Sometimes you feel sad, lonely, and don't want to do anything and if it occurs long enough a thought might occur to you - what's wrong with me? Am I depressed? And if so, what does this mean? Am I mentally ill? Will I be depressed forever? These are common questions but here are somethings to consider. How long have I felt this way? Depression can be situational and therefore very temporary. Things like the death of someone close to you or the break up with "the one" can lead to a natural sadness whose symptoms can mirror what doctors and counselors call Major Depressive Disorder. Many symptoms like lack of appetite, increase in appetite, sleeping more or less, and not enjoying the things that you normally would can all occur, but if they are situational they normally resolve within two weeks. Then there are those depressive symptoms that are of greater concern - suicidal thoughts or plans, self-harm, a depressed mood nearly every day, feeling hopeless or worthless, daily fatigue with no explanation, or the inability to think clearly or concentrate - to name a few. An additional concern is if you have a family history of major depression or bi-polar disorder and have had no triggering event to explain these feelings of sadness. If this is the case your first stop should be to your personal physician to be evaluated and referred, as appropriate, to a psychiatrist or other mental health professional. If you have suicidal thoughts and a plan your nearest emergency room or calling 911 may be appropriate. If your symptoms appear more temporary here are some suggestions to get you back to normal:
1.) Eat well! You are what you eat so if you eat bad you will feel bad. Limiting sugar in particular can be very helpful as your mood tends to go the way of your blood sugar which is greatly affected by all the sugars and fast digesting carbohydrates in our diets.
2.) Exercise! Three 30 minute, make you sweat, exercise sessions a week appear to have the same affect as a low dosage anti-depression medication. Even better if done outside where you can enjoy nature and the sun, where your body can produce more vitamin D, a key vitamin for mood and health.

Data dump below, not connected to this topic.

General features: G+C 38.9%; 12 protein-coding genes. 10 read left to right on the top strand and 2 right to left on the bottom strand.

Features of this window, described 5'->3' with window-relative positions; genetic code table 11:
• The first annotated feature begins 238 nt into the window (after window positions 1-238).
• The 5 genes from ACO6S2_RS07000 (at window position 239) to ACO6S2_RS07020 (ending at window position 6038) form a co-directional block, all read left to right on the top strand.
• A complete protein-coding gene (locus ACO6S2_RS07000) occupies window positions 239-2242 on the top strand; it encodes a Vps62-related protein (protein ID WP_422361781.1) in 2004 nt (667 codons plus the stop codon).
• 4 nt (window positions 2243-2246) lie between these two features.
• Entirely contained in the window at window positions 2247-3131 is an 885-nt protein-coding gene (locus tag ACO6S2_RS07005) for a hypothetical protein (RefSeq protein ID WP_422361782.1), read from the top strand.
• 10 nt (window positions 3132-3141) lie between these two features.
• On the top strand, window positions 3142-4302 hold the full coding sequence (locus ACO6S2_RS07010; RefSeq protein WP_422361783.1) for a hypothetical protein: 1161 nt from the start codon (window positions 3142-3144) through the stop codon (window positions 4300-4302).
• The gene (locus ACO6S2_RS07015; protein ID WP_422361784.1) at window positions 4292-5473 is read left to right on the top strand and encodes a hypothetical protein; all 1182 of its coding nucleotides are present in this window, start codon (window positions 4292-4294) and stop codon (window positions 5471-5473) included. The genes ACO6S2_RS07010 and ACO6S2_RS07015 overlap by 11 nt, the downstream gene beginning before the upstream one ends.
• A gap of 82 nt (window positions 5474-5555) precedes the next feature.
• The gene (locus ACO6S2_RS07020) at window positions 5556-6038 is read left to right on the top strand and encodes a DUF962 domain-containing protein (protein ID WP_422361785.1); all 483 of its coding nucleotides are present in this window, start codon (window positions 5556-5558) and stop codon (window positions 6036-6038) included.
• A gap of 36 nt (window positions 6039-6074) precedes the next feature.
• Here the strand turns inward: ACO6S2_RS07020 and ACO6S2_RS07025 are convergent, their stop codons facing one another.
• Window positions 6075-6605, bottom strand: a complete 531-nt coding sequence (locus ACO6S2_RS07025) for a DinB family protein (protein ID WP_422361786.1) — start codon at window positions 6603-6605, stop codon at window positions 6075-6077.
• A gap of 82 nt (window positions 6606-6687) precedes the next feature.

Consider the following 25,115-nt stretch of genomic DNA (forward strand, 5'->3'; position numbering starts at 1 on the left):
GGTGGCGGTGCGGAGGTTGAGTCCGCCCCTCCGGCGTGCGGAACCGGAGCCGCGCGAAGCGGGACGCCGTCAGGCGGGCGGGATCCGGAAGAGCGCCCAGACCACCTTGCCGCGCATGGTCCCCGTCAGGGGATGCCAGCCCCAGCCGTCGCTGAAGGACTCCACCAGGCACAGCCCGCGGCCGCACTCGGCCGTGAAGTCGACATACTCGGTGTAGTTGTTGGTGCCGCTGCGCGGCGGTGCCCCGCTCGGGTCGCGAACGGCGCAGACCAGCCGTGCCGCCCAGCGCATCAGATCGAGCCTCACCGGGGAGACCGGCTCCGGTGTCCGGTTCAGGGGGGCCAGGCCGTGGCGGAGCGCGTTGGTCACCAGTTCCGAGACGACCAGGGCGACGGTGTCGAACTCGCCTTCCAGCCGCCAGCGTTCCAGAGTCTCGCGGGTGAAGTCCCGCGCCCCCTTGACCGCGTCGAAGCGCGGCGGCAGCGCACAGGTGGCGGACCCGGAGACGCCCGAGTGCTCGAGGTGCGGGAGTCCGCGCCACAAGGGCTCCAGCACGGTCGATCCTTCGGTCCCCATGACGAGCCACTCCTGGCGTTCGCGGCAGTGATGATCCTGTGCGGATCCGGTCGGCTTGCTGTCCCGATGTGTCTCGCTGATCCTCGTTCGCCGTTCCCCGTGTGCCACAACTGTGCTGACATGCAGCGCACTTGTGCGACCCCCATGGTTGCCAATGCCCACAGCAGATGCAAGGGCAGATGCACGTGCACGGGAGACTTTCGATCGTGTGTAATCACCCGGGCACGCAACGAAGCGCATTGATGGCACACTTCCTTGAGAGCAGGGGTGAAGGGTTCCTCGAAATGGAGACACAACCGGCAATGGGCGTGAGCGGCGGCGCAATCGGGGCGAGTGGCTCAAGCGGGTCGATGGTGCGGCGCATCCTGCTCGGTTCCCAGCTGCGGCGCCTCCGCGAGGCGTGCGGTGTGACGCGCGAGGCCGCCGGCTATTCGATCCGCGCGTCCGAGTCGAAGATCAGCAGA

3.) Watch and correct your thoughts. Depressive thoughts lead to depressive mood. General negativity, negative self-talk, hopeless or helpless thoughts, and black or white thinking can add to one's depressive mood and can become cyclical in nature and destructive. Concentrate on the positives in your life and consider writing them down in a journal on a regular basis (shoot for at least 5 a day and they do not have to be big things. Something as simple as having great weather could be a positive for your list.)
4.) Spend time with loved ones doing things you enjoy! And laugh while you do as laughing and smiling release positive hormones which tend to improve mood. Sometimes it is appropriate to fake it until you make it!
5.) Take yoga! Learning relaxation techniques can help clarify thinking and concentration, increase feelings of peacefulness, and increase joy. Yoga has also been shown to lower blood pressure, leading to decreased cortisol (the stress hormone) production.
And most importantly PERSIST! Life and situations can change at the snap of a finger and what looks negative today can turn out to be a lifesaver tomorrow.
Elizabeth Oldham is an LPC-S and co-founder of Transform & Renew, PLLC. She specializes in co-dependency, anxiety and OCD, depression and mood disorders.